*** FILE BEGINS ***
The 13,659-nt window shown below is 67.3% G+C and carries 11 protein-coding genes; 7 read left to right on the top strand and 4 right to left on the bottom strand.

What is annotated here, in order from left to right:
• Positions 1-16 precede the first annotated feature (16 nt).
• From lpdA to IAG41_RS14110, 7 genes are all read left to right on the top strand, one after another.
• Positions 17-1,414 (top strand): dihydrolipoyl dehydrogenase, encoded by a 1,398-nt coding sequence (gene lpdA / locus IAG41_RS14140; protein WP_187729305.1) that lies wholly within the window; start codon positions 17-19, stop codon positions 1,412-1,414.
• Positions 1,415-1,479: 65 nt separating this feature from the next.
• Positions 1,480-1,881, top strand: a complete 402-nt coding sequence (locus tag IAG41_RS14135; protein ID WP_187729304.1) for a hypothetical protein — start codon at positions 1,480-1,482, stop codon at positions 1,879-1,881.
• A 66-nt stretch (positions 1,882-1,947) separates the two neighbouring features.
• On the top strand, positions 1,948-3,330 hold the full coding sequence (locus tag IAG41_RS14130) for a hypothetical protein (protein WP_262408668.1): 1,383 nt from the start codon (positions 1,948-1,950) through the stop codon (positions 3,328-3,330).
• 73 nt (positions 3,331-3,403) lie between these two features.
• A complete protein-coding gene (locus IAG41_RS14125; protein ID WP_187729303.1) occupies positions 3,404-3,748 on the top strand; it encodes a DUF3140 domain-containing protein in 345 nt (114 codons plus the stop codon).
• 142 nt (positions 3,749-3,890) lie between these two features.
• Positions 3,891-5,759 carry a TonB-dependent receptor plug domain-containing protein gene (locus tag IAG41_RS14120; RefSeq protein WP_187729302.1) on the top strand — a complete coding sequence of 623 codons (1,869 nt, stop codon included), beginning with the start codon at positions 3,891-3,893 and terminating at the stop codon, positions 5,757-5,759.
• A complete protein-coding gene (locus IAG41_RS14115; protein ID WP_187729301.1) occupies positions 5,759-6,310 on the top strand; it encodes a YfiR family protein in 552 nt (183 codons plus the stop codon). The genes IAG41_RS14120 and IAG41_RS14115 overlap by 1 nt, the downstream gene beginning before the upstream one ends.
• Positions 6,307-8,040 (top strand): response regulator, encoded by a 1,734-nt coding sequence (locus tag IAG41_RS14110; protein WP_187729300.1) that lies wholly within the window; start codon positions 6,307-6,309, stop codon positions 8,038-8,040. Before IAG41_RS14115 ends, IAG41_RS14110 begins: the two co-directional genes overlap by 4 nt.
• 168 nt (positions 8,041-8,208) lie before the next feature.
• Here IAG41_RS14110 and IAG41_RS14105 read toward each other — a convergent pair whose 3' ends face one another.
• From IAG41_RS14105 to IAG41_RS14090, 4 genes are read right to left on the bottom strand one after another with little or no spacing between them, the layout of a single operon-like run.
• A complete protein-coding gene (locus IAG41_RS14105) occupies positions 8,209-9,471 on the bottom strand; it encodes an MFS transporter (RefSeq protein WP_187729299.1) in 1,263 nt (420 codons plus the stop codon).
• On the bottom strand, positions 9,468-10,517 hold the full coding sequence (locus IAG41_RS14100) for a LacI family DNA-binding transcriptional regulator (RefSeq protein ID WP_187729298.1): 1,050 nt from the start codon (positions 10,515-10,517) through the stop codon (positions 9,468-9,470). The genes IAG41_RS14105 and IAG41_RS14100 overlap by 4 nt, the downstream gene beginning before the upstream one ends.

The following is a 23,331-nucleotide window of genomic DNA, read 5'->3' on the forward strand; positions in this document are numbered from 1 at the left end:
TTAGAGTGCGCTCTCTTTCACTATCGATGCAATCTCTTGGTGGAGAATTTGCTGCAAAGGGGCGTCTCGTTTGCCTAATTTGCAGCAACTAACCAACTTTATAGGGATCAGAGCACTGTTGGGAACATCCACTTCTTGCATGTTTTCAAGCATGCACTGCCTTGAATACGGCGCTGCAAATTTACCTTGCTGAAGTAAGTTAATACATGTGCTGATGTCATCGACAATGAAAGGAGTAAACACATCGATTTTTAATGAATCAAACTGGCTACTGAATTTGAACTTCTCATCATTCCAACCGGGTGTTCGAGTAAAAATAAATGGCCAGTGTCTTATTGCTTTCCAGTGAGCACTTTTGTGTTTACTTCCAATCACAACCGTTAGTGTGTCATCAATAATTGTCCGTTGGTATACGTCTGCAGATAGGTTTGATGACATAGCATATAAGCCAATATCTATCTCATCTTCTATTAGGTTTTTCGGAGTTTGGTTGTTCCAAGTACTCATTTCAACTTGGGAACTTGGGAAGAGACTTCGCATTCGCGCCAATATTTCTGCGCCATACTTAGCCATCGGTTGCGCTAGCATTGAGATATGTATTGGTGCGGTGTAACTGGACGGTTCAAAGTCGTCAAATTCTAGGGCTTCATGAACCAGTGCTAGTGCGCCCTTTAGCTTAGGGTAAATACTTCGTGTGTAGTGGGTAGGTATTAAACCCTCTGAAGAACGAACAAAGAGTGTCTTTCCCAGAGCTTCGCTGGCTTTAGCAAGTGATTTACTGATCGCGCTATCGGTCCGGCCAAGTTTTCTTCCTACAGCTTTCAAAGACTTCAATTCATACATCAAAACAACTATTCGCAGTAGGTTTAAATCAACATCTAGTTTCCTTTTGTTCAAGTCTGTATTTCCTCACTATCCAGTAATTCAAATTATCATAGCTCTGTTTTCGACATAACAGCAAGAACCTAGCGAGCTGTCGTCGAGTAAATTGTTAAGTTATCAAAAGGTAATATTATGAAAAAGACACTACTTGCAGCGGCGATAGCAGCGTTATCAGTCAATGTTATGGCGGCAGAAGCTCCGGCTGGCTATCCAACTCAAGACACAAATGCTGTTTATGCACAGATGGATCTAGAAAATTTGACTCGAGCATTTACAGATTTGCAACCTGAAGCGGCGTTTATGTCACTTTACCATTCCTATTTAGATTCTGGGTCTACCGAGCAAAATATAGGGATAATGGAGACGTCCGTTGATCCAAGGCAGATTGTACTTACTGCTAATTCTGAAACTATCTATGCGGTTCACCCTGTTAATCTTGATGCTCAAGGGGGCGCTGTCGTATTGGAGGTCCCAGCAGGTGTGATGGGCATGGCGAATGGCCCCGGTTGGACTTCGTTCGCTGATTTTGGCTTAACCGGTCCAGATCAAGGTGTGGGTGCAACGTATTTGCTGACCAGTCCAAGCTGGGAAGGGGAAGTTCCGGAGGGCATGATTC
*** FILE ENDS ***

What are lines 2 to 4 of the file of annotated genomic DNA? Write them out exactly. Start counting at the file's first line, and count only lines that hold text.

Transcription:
What is annotated here, in order from left to right:
• Positions 1-16 precede the first annotated feature (16 nt).
• From lpdA to IAG41_RS14110, 7 genes are all read left to right on the top strand, one after another.